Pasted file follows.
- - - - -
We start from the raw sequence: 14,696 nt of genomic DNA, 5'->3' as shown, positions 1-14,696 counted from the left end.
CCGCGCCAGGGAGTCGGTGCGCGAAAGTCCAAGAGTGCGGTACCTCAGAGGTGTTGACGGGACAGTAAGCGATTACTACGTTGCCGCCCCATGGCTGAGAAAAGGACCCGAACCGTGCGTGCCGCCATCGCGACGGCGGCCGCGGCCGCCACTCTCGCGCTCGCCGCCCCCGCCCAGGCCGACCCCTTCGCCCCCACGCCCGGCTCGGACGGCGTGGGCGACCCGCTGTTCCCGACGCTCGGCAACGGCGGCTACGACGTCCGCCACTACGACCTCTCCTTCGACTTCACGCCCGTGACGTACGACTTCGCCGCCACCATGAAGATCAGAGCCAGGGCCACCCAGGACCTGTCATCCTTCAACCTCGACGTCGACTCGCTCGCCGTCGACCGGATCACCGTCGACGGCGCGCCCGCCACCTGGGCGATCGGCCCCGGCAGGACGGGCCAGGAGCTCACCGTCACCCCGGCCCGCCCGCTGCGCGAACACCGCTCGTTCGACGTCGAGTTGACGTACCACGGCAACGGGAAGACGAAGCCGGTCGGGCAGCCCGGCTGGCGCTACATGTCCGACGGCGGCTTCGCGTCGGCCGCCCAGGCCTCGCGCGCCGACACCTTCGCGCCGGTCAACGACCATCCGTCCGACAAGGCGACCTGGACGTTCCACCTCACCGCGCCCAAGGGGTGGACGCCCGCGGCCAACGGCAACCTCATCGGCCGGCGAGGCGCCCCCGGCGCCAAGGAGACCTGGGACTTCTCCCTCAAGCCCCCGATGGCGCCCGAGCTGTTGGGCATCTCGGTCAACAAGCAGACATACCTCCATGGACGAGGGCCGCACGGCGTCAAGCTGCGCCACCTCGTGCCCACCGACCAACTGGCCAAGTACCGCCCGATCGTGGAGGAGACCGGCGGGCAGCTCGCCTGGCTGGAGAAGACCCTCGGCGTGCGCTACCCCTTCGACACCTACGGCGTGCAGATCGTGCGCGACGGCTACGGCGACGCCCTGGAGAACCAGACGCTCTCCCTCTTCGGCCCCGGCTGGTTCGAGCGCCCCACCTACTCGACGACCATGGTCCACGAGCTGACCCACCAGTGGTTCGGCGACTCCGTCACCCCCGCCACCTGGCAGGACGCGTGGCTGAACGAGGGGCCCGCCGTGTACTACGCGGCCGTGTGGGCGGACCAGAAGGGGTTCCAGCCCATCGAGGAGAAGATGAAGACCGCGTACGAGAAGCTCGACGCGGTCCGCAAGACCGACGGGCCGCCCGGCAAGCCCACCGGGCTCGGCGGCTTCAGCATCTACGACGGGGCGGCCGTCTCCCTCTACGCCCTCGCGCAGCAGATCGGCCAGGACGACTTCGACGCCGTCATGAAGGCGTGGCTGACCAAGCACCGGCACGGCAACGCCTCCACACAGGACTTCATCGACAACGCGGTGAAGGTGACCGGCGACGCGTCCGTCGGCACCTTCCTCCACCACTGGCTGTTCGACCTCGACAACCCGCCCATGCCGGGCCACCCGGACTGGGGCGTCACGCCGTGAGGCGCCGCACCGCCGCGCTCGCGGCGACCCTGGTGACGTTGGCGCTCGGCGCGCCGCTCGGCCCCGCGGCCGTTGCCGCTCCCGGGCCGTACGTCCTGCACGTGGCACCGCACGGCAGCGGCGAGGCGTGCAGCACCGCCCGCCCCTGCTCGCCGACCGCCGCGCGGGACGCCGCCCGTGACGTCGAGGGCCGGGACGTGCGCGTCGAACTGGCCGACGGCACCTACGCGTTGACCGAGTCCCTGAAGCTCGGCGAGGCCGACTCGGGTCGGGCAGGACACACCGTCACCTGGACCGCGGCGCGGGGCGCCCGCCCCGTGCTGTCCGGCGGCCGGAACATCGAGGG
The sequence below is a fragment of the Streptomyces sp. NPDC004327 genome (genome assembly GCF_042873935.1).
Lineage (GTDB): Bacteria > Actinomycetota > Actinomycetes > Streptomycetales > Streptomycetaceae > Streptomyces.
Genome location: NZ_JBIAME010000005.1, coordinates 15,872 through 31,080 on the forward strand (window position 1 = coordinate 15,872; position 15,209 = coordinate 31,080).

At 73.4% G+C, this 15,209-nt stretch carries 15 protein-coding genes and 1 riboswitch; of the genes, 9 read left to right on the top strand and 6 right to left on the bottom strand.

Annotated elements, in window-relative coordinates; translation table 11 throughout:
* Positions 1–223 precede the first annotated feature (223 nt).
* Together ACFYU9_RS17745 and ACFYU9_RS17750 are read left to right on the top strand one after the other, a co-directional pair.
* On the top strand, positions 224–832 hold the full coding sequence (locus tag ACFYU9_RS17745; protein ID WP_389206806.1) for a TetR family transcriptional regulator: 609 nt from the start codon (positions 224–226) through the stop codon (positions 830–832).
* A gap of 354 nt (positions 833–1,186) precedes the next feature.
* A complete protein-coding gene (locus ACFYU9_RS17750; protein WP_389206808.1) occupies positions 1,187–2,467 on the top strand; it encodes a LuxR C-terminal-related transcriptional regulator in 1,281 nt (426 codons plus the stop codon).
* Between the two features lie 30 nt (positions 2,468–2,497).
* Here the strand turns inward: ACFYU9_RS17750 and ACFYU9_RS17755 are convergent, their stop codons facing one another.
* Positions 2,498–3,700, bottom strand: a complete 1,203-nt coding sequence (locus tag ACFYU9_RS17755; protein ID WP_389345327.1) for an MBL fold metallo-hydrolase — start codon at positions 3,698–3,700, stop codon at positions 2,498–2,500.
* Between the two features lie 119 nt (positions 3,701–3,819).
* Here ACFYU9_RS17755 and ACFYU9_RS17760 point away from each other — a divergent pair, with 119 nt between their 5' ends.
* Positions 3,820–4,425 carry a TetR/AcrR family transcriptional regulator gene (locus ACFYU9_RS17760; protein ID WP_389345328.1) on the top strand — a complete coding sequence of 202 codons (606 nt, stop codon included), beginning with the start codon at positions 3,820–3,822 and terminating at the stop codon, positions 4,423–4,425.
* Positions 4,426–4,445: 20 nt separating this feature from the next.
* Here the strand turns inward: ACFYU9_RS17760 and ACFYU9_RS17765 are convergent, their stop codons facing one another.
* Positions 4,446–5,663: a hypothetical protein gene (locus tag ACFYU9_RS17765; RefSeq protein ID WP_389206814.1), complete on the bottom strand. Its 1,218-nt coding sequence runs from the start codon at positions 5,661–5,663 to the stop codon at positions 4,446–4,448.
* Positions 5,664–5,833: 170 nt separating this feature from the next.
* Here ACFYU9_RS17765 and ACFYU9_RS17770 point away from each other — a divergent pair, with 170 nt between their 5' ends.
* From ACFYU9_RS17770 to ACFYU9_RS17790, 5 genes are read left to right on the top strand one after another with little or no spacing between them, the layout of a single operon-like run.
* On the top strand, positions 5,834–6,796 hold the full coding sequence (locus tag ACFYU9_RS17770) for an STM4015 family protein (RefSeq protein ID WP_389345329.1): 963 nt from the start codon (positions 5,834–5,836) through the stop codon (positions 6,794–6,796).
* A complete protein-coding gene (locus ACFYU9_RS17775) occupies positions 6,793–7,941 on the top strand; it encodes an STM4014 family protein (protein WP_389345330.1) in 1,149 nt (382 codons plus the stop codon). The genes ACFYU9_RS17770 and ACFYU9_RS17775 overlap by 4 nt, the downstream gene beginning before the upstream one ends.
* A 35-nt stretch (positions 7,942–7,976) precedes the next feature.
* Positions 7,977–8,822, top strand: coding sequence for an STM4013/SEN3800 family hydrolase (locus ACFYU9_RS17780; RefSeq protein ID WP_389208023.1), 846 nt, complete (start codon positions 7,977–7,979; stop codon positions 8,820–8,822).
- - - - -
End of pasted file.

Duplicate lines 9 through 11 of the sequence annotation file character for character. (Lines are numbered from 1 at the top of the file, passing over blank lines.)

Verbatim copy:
* Together ACFYU9_RS17745 and ACFYU9_RS17750 are read left to right on the top strand one after the other, a co-directional pair.
* On the top strand, positions 224–832 hold the full coding sequence (locus tag ACFYU9_RS17745; protein ID WP_389206806.1) for a TetR family transcriptional regulator: 609 nt from the start codon (positions 224–226) through the stop codon (positions 830–832).
* A gap of 354 nt (positions 833–1,186) precedes the next feature.